August 19, 2016
The CNP Spotlight: SignatureLink
By CardNotPresent.com Staff
For nearly as long as there has been writing and contracts, someone who has made his mark on an agreement has been obligated to follow through with its terms. In commerce and the law, an ink signature on paper is a guarantee that the person adopts the intentions recorded in the document. By their very nature, however, card-not-present transactions are not as certain. A company in the Deep South, though, has devised a solution that brings “wet” signatures to the e-commerce world.
SignatureLink Inc., based in Ridgeland, Miss., has developed an electronic signature that is Electronic Signatures in Global and National Commerce Act (ESIGN) and Uniform Electronic Transactions Act (UETA) compliant. In short: it’s every bit as legally binding as pen on paper.
“SignatureLink does one thing and does it really, really well,” Chito Collins, lead sales and marketing consultant for SignatureLink, tells CardNotPresent.com. “It enables anyone to write a handwritten equivalent signature on an Internet browser, using a mouse, a pen tablet and now, in the age of the iPad and touch screen technology, your finger.”
Fighting ‘Friendly’ Fraud
The company, founded in 2002 and subsequently acquired by Mississippi-based investment firm Cypress Funding, serves a broad array of industries including legal, insurance, financial, transportation, healthcare, public sector, real estate and many others—any industry where a legal signature is required as part of a business process that also benefits from an electronic medium. But, one of the industries where SignatureLink’s technology could have significant impact is in e-commerce.
The company is marketing its service as a strategy to combat “friendly” fraud (where consumers knowingly purchase a product or service then dispute the purchase, initiating a chargeback scenario). Collins says SignatureLink’s electronic signature helps reduce friendly fraud and, consequently, revenue lost to chargebacks in two ways:
“We’re reducing online payment fraud psychologically when someone who might consider charging a purchase online and claiming it wasn’t them sees they have to sign their name and they just say ‘I’m out of here.’ In those cases, the fraudulent transaction never occurs,” explains Collins.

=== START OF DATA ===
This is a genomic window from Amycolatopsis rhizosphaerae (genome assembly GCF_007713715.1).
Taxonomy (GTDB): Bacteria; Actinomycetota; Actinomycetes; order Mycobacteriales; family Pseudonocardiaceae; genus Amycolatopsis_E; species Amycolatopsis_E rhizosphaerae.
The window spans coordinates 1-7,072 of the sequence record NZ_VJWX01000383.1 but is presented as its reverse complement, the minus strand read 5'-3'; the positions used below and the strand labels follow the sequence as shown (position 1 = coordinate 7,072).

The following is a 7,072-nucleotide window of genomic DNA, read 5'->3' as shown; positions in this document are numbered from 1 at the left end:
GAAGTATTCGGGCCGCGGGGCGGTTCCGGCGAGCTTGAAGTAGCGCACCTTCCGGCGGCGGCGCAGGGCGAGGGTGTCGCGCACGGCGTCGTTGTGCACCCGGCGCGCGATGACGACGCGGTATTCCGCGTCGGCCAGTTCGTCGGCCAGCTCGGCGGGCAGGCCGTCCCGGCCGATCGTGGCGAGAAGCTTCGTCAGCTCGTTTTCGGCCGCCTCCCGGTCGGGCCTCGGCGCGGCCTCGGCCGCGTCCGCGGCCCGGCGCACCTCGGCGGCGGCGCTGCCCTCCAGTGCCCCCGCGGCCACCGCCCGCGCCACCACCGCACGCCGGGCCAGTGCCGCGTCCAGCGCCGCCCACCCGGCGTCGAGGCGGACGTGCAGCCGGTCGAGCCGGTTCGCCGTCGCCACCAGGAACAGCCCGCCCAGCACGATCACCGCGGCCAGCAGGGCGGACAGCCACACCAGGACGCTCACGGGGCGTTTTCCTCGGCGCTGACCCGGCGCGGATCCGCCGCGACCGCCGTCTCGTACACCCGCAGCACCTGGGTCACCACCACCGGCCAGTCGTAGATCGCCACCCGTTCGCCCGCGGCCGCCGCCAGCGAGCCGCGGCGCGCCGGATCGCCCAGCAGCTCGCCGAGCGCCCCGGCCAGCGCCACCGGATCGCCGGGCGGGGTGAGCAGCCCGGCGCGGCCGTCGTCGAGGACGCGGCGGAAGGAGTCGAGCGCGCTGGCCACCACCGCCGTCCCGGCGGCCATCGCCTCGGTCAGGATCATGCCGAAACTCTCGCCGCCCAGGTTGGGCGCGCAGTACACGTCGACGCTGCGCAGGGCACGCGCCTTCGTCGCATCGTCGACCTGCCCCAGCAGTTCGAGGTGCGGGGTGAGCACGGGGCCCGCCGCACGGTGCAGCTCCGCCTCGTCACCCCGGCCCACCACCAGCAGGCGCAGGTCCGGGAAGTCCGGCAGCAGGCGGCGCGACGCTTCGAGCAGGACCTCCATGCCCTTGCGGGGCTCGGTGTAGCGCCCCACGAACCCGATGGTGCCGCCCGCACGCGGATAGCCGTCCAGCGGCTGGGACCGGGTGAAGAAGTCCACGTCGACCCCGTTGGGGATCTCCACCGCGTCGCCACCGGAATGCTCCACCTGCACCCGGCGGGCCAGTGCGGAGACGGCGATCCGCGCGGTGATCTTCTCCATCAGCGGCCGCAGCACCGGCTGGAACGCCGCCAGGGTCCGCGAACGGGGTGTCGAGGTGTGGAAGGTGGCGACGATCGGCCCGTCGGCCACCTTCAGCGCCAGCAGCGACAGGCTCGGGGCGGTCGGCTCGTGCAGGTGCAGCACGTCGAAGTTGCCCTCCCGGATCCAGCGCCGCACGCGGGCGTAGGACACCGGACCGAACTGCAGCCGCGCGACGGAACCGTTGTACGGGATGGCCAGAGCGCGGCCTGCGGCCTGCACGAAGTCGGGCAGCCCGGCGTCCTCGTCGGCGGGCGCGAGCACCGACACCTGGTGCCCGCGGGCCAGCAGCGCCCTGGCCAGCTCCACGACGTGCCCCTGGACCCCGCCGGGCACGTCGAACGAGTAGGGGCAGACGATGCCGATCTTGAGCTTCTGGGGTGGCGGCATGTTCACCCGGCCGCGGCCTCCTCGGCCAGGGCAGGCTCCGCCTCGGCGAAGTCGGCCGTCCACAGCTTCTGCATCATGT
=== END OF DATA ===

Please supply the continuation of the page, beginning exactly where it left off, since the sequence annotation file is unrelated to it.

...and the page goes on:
“When the transaction does occur and the chargeback is initiated, our client can produce a signature along with a date and time stamp and the IP address of the computer on which the purchase was made along with other pieces of forensic information,” according to Collins. “This helps merchants stand a fighting chance of winning the dispute. It gives them their second leg back. Today, they’re hopping on one leg and the fraudulent consumer is running on two.”
The signature pad is rendered on a merchant’s Website as the familiar “X___________” where the consumer can literally sign on the line. The application is Flash-based (HTML5-based for Apple products) and, Collins says, could not be simpler to integrate into a retailer’s site.
SignatureLink’s e-commerce clients include individual merchants, but the company is also going live this month with a well-known online payments processor that plans to offer SignatureLink to its more than 30,000 merchants as a value-added service. The company has introduced the service to some of the biggest national names in e-commerce, which have shown some interest, according to Collins, but will let smaller players serve as a proving ground for now.
Collins notes that concerns of prospective clients fall into two general categories: will consumers abandon the shopping cart because it’s an extra step or they’re afraid to sign? And, will the signature really stand up in a chargeback situation if it doesn’t look like a “real” signature?
In a case study SignatureLink did with a key client, that hosts a Website for investors, Collins says the client reported that abandonment was not an issue.
“Their customers actually found the signature process interactive and fun,” she says. “It also helps the brand of the merchant. It shows the merchant is going above and beyond with fraud tools to protect not only themselves but also the consumer.”
In regard to concerns that the signatures are not valid because they don’t approximate someone’s actual signature, Collins explains it’s irrelevant. Because SignatureLink’s electronic signature is compliant with the applicable laws, any mark is considered a legal signature and the card networks are lending weight to the added evidence of captured signatures and awarding more disputes to merchants in cases where SignatureLink is employed.
“This is a human-centric process, it’s a real handwritten signature and it’s admissible in court,” she states. “We’ve had attorneys validate this to make sure our process is such that we can claim 100 percent validity and compliance with the ESIGN and UETA laws.”